By Susan M. Thigpen © 1985
Issue: June, 1985
The Sizemore family has been traced from Lunenburg County, Virginia in the 1790's. From there, John Sizemore moved to Stokes County, North Carolina, near the Patrick County, Virginia line in 1796. His son, Levi (born 1828) moved to Carroll County, Virginia in the Center Valley Community. Levi's son, Daniel was born in 1853. Daniel's son, Robert M., better known as Bob, was born September 30, 1879. Bob married Laura A. Frost and they eventually had four children. In 1914, Bob moved to the Laurel Community of Carroll County. In 1915, his son Everette was born.
Today, Everette Sizemore is 69 years old and tells his father's story.
"My father was a big, strong man. When he moved here to Laurel Community in 1914, he bought this piece of land, about 70 acres. It already had an old house, a steam powered grain mill and a sawmill and orchard on the property."
Bob Sizemore was an industrious man who kept the steam engine grain mill in operation for the neighborhood. It only had the capacity to grind corn meal and feed grains. He also prospered with the sawmill. He had a steam powered mill that was fired with wood and he moved it to cutting locations on a large wagon.
In 1914, Bob "modernized" and bought a large steam engine tractor that could move on its own power. It was also stoked with wood. He had a team of oxen, Butch and Ben, that pulled the logs from the woods to where the sawmill was set up. Those oxen were so well trained that once "grabs" were driven into a fresh cut log and attached to the oxen, they would go back to the sawmill by themselves and wait in place for the log to be unhitched. Then the oxen would automatically return to the woods for another log.
Bob Sizemore sawed the lumber for the first house in Galax (before 1920). It was located near the present depot in Galax. That house was built before the rail, came to Galax. At that time, the railroad stations were: Foster Falls in Wythe County and Chestnut Yard and Blair, both in Carroll County.
In those days, Bob Sizemore got the sum of $5.00 for sawing 1,000 feet of lumber and could saw a total of 3,000 feet of lumber a day (including logging and sawing it).
That steam powered tractor cost $1,400 brand new in 1914, a sizeable investment for its day. Everette said that it served its purpose for many years. It was sold and went to Floyd County. Then, it was brought back to Carroll County and the engine furnished the power for the first cannery in Carroll County. (It was located where the Hillsville Intermediate School stands today.) "From there," Everette said, “it was sold for junk, which makes me sick. I wish I had it now.”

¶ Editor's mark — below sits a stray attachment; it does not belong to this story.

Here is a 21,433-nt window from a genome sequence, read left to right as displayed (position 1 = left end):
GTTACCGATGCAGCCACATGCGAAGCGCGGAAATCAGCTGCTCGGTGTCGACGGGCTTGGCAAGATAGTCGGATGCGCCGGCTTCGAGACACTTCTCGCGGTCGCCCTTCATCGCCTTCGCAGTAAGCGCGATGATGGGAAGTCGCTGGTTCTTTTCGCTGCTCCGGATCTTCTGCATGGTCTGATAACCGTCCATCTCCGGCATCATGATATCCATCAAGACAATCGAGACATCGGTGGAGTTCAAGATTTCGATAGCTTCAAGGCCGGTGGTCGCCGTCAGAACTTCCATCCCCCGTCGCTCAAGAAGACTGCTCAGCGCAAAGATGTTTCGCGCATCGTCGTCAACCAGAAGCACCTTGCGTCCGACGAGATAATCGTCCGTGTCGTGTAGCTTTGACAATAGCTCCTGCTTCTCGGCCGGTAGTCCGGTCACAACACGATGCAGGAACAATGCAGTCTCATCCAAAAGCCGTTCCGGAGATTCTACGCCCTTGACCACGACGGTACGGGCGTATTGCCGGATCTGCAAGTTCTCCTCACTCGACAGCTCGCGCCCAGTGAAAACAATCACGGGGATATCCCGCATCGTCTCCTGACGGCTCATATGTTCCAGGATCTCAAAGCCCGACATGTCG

I asked Everette if he ever worked with his father in the sawmill. He said, "I worked one day and they had to haul me home in a wagon I was so tired."
Another enterprise Bob Sizemore had was the orchard. It was huge and had, "Now they call them York Imperials, but we called them Johnson Winter apples. They were a good size, long keeping, lop-sided apple." There are still three productive trees of those originals. There were 10, but when Interstate 77 was built, it took seven of them.
Everette remembered from his childhood when Charlie Vernon and his boys, produce people from Lambsburg, Virginia, used to come over with a truck to buy apples in the fall. They would put straw in the bed of the truck to cushion the apples, then pile the truck bed full. Vernon's son Clayton has an apple orchard today.
In the 1920's, the Sizemore’s kept apples all winter in an out-building by putting loose straw on the ground and making sides of a pen with bales of straw. The apples were then put in this pen. Ilene Sizemore, Everette's wife, said in her family, their house was built on a hillside with a dirt cellar in the bank of the hillside. They would dig holes there, line them with oak leaves and fill with apples. They would keep crisp that way til May.
The worst thing Everette can remember happening to his father had to do with an apple tree. It was the middle of February and an ice and snow storm had uprooted one of the apple trees. Bob Sizemore decided to try to get it back in the ground. He was cutting off broken branches to reset it when he made a mis-lick and cut one of his fingers completely off except for the skin on one side of it. He held it together with his other hand and rushed into the house. While Bob held his finger tight to his hand his wife put Cloverine salve on it and wrapped it around and around with a clean white cloth. That cloth was not removed until the finger was completely recovered, which it did. So completely in fact, that it worked like his other fingers and wasn't even stiff!